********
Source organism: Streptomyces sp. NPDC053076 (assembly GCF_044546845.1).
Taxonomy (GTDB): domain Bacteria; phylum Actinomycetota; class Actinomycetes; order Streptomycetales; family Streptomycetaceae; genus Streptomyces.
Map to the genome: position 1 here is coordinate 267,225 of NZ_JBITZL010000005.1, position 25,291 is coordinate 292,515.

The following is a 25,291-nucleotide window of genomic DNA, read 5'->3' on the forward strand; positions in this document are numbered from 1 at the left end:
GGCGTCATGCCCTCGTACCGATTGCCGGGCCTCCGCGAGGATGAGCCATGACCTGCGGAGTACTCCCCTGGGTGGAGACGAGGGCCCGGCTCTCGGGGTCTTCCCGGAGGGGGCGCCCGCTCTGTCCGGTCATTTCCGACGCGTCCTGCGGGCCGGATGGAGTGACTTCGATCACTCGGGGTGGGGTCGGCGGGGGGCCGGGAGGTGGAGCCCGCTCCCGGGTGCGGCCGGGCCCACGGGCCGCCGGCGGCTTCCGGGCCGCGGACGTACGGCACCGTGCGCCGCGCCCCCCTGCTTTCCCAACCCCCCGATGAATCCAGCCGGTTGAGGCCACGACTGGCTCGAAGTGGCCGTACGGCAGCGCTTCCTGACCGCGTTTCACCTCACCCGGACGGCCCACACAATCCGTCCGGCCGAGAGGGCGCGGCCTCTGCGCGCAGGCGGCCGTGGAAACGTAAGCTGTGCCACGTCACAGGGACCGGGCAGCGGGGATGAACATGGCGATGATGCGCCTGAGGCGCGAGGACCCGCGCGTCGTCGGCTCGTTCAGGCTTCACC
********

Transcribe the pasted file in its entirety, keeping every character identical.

Source organism: Streptomyces sp. NPDC053076 (assembly GCF_044546845.1).
Taxonomy (GTDB): domain Bacteria; phylum Actinomycetota; class Actinomycetes; order Streptomycetales; family Streptomycetaceae; genus Streptomyces.
Map to the genome: position 1 here is coordinate 267,225 of NZ_JBITZL010000005.1, position 25,291 is coordinate 292,515.

The following is a 25,291-nucleotide window of genomic DNA, read 5'->3' on the forward strand; positions in this document are numbered from 1 at the left end:
GGCGTCATGCCCTCGTACCGATTGCCGGGCCTCCGCGAGGATGAGCCATGACCTGCGGAGTACTCCCCTGGGTGGAGACGAGGGCCCGGCTCTCGGGGTCTTCCCGGAGGGGGCGCCCGCTCTGTCCGGTCATTTCCGACGCGTCCTGCGGGCCGGATGGAGTGACTTCGATCACTCGGGGTGGGGTCGGCGGGGGGCCGGGAGGTGGAGCCCGCTCCCGGGTGCGGCCGGGCCCACGGGCCGCCGGCGGCTTCCGGGCCGCGGACGTACGGCACCGTGCGCCGCGCCCCCCTGCTTTCCCAACCCCCCGATGAATCCAGCCGGTTGAGGCCACGACTGGCTCGAAGTGGCCGTACGGCAGCGCTTCCTGACCGCGTTTCACCTCACCCGGACGGCCCACACAATCCGTCCGGCCGAGAGGGCGCGGCCTCTGCGCGCAGGCGGCCGTGGAAACGTAAGCTGTGCCACGTCACAGGGACCGGGCAGCGGGGATGAACATGGCGATGATGCGCCTGAGGCGCGAGGACCCGCGCGTCGTCGGCTCGTTCAGGCTTCACC